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Four One One

Morris Mugisha: A beast with a kind soul

Morris Mugisha on camera. He is known to get into beast mode while on set. Photos | Courtesy

Morris Herbert Mugisha’s film, Stain, won five awards, including Best Feature Film at the last Uganda Film Festival, amounting to the highest amount of awards of the night. The annual festival is run by Ugandan Communications Commission (UCC).

Five awards out of 12 nominations for his first ever feature film and first ever work to be submitted to the festival is tantamount to shaking the table, no wait, raising the roof. This is the story of how this feat was achieved; an attempt to explain how he got here.

Early exposure
For starters, I met Mugisha at university. He was the only one in the class who could hold a video camera quite right. We had been lucky to be pioneers of a course of study called African Cinema at Makerere University. It had been introduced in the Literature in English course for third year students. As it turned out, he had been doing photography for years by the time we met in that class.

“I was born into photography. My dad, Nalis Bigingo, had been a professional photographer from as far back as I can remember. I played with disposable and old Yashica and Konica cameras all my childhood. Hard to find those these days. While other lads fumbled with toy cars made from wires, I yearned for the sound of clicks and photo films rolling manually into the analogue camera. My dad could tell I loved it. So he taught me,” he says.

He adds, “The smell of fresh ink from those printed glossy photos that my dad always brought home from the printery on Kampala road, the beautiful strangers smiling off those pages, stunned me until this day. I was obsessed.”

Mugisha had been through a Music Dance and Drama course at Makerere before enrolling for the Bachelor of Arts course. And because of his fair genes, he was a permanent fixture in the fashion scene of the 2000s. When he wasn’t out modelling for big names such as Sylvia Owori, he was out doing photography at weddings and cocktail parties in upmarket Kampala. And if he wasn’t doing that, he was probably on stage at a theatre, honing his acting skills.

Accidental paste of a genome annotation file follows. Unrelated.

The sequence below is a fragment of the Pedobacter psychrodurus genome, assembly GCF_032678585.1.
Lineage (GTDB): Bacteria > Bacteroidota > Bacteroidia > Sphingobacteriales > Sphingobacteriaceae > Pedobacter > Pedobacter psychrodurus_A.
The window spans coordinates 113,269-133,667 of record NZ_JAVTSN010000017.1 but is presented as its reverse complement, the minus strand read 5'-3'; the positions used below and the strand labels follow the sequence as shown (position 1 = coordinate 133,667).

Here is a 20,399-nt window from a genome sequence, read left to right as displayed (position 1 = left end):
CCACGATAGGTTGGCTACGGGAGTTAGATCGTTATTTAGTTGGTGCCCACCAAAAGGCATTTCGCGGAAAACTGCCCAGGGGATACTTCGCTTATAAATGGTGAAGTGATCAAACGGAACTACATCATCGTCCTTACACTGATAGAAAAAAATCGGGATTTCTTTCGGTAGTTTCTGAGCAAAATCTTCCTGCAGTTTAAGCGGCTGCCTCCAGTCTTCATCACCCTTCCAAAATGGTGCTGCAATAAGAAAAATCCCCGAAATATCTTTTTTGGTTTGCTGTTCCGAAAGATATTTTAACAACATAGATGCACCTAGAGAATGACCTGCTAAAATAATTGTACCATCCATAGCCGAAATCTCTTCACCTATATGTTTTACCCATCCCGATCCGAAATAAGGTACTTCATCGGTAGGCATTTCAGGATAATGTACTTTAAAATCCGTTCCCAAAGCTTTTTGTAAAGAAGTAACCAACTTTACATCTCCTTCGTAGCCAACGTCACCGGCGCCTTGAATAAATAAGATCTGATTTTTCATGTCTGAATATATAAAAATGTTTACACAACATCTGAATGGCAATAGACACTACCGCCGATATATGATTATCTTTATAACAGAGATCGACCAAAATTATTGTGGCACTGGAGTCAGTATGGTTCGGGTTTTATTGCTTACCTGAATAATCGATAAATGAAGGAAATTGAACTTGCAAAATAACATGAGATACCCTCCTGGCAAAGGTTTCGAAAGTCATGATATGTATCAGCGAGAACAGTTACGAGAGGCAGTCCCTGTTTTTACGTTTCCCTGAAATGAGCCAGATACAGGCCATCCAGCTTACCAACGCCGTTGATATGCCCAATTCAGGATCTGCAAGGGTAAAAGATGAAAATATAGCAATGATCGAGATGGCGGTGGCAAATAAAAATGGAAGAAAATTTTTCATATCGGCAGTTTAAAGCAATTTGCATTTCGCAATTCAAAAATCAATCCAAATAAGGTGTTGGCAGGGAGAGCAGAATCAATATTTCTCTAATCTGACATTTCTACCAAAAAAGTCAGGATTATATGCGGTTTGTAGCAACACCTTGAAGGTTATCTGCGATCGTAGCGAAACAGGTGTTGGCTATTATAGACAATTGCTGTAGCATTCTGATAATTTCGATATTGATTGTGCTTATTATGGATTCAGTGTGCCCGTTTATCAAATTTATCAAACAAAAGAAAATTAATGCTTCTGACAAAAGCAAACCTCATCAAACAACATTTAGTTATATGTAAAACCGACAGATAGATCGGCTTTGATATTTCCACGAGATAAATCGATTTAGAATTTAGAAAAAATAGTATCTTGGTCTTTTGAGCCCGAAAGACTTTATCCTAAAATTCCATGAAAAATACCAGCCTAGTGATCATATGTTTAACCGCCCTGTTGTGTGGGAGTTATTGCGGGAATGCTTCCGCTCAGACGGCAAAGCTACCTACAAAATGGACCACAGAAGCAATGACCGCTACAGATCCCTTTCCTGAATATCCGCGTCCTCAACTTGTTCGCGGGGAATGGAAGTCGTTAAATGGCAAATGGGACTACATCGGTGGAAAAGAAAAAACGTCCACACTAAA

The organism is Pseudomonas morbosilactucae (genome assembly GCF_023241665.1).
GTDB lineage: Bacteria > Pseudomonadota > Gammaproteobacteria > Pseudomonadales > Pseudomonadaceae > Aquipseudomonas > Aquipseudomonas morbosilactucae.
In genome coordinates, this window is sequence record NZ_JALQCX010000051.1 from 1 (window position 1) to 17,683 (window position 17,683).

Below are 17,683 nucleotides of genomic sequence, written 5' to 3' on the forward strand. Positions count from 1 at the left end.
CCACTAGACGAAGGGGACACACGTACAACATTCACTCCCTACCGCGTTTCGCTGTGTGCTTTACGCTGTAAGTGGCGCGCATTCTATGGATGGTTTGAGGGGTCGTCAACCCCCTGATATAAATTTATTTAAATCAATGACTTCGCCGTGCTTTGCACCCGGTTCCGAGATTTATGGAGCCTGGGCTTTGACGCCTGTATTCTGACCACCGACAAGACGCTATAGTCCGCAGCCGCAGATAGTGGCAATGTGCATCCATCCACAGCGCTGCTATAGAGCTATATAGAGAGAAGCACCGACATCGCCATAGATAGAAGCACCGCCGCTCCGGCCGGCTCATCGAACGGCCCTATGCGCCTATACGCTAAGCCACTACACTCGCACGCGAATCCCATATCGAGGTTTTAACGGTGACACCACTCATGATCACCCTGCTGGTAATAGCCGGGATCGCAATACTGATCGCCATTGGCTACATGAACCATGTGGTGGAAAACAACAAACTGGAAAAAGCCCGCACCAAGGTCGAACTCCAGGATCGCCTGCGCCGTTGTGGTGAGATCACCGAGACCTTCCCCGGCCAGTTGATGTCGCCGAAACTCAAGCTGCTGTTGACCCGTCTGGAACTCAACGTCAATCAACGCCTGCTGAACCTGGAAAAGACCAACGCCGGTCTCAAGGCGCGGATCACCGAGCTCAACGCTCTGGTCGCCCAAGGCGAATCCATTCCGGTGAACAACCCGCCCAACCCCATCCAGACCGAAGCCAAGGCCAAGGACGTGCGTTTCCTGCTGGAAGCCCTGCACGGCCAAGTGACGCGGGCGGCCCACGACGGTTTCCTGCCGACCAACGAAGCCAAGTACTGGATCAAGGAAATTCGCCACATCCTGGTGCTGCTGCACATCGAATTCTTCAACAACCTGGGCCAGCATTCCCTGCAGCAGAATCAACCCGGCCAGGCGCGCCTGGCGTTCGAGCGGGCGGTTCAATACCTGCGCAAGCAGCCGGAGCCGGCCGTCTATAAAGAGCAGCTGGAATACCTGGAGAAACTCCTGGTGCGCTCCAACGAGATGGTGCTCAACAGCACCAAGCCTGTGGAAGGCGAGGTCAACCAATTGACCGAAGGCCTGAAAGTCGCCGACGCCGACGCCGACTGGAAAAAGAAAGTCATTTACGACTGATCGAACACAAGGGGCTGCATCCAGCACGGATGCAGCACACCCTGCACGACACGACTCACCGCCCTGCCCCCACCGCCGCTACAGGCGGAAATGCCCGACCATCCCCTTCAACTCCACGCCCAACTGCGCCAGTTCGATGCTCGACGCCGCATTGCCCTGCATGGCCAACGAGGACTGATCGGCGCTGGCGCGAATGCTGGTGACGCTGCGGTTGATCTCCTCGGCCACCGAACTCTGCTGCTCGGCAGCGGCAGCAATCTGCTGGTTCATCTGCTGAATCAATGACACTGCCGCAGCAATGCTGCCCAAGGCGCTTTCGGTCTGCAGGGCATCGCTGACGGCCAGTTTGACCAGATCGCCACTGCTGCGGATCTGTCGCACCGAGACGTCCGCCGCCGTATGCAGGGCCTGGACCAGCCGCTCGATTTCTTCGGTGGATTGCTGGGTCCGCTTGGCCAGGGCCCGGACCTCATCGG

Princess Komuntale’s wedding
After university in the late 2000s, Mugisha would run a photo studio on Kampala road with a bunch of friends. You might remember Shutter Speed Studios. Kampala’s slay queens thronged the place.

The team at Shutter Speed were the kings of portrait photography. So much so that when Princess Komuntale of Tooro was getting married in 2012, Mugisha was the man called on to capture the grand memories.

Sadly, the smartphone became good at taking personal pictures and thus spelled doom for their business. A few years later, the actor participated in MNet’s Big Brother Africa but the story of that campaign is for another day.

Obsessive artiste
Fast Forward to today, Mugisha runs an ad agency called Mo Ideas. Anyone remotely close to Mugisha will tell you that he obsessively talks about his ad ideas. He is always attempting to pick your mind about this concept or that technic. His phone is full of his past ads, ads from around the world, and story boards he is working on currently. It is only when you have heard him talk that you realise how obsessively visual he can be.

Away from his obsession with photography, Mugisha is a kind, reticent souls. He is generous, agreeable and can sometimes almost pass off as a pushover. But don’t let that fool you.

It is probably because he has always liked to take a step back just so he can observe and soak in the human condition unhindered. You know, like all good artistes. Or he’s probably always second-guessing himself, not wanting to be cocky. Again, like all good artistes. Never the argumentative type, never one to try to stand out in a war of words.